We don't really have any Rodins popping up despite all of our progress? All of our leisure time and material wealth, and we cannot produce an artist to take a medium to a new level. Strange. Some of the problem might be a smaller audience seeking engaging art. That might not be so since some of his commissions were public works. It is just that our public works would not select for something where the artist creates, but where the artist creates with proper progressive programming. Even worse, it might be a soulless corporate piece of art exhibiting abstract ideas. "Fluidity, Inclusivity and Diversity!" If you are ever in Paris, check out the Rodin museum. It is worth the walk and time.
Enough has been written about him that my little blog will not add much. I'll share a passage from Stefan Zweig's memoir, The World of Yesterday, when he spent an evening dining and engaging with Rodin, and the master decided to work a bit.
After dinner we went over into the studio... Finally the master led me to a pedestal on which, covered with wet cloths, his latest work, a portrait of a woman, was hidden. With his heavy, furrowed peasant's hand he removed the cloths, and stepped back. "Admirable" escaped from my lips, and at once I was ashamed of my banality. But with quiet objectivity in which not a trace of pride could have been found, he murmured looking at his own work, merely agreeing: "N'est-ce pas?" Then he hesitated. "Only there at the shoulder... just a moment." He threw off his coat, put on a white smock, picked up a spatula and with a masterly stroke on the shoulder smoothed the soft material so it seemed the skin of a living breathing woman. Again he stepped back. "And now here," he muttered. Again the effect was increased by a tiny detail. Then he no longer spoke. He would step forward, then retreat, look at the figure in a mirror, mutter and utter unintelligible sounds, make changes and corrections. His eyes, which at table had been amiably inattentive, now flashed with strange lights, and he seemed to have grown larger and younger. He worked, worked, worked, with the entire passion and force of his heavy body; whenever he stepped forward or back the floor creaked. But he heard nothing. He did not notice that behind him stood a young man, silent, with his heart in his throat, overjoyed that he was being permitted to watch this unique master at work. He had forgotten me entirely I did not exist for him. Only the figure, the work, concerned him, and behind it, invisible, the vision of absolute perfection.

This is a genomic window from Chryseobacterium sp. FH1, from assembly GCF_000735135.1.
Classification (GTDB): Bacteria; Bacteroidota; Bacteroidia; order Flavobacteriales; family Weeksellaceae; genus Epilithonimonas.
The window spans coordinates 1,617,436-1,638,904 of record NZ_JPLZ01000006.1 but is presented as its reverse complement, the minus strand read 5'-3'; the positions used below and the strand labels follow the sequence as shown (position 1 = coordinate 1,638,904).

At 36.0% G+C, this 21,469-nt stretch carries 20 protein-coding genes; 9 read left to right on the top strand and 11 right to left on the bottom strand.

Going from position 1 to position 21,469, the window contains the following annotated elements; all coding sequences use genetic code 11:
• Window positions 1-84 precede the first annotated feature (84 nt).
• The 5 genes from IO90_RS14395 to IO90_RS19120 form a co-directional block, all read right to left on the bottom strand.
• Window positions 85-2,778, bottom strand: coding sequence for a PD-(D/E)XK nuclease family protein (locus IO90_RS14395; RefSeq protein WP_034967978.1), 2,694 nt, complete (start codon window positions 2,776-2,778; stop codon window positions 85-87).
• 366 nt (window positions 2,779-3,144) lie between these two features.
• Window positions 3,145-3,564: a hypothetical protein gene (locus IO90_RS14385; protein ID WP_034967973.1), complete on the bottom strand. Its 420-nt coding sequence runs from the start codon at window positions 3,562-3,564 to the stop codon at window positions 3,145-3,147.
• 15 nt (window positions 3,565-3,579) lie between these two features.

So it went on for a quarter or a half hour, I cannot recall how long. Great moments are always outside of time. Rodin was so engrossed, so rapt in his work that not even a thunderstroke would have roused him. His movements became harder, almost angry. A sort of wildness or drunkenness had come over him; he worked faster and faster. Then his hands became hesitant. They seemed to have realized that there was nothing more for them to do. Once, twice, three times he stepped back without making any changes. Then he muttered something softly into his beard, and placed the cloths gently about the figure as one places a shawl around the shoulders of a beloved woman. He took a deep breath and relaxed. His figure seemed to grow heavier again. The fire had died out. And then the incomprehensible occurred, the great lesson: he took off his smock, again put on his house coat and turned to go. He had forgotten me completely in that hour of extreme concentration. He no longer knew that a young man whom he himself had led into the studio to show him his work had stood behind him with bated breath, as immovable as his statue.
He stepped to the door. As he started to unlock it, he discovered me and stared at me almost angrily: who was this young stranger who had slunk into his studio? But in the next moment he remembered and, almost ashamed, came towards me. "Pardon, Monsieur," he began, but I did not let him finish. I merely grasped his hand in gratitude. I would have preferred to kiss it. In that hour I had seen the Eternal secret of all great art, yes, of every mortal achievement, made manifest: concentration, the collection of all forces, of all sense, that ecstasis, that being-out-of-the-world of every artist. I had learned something for my entire lifetime.
May we find our Rodin. May there be enough art lovers out there to appreciate him. May Western civilization or humanity find someone who can reach that ecstasis, and bring us to new heights.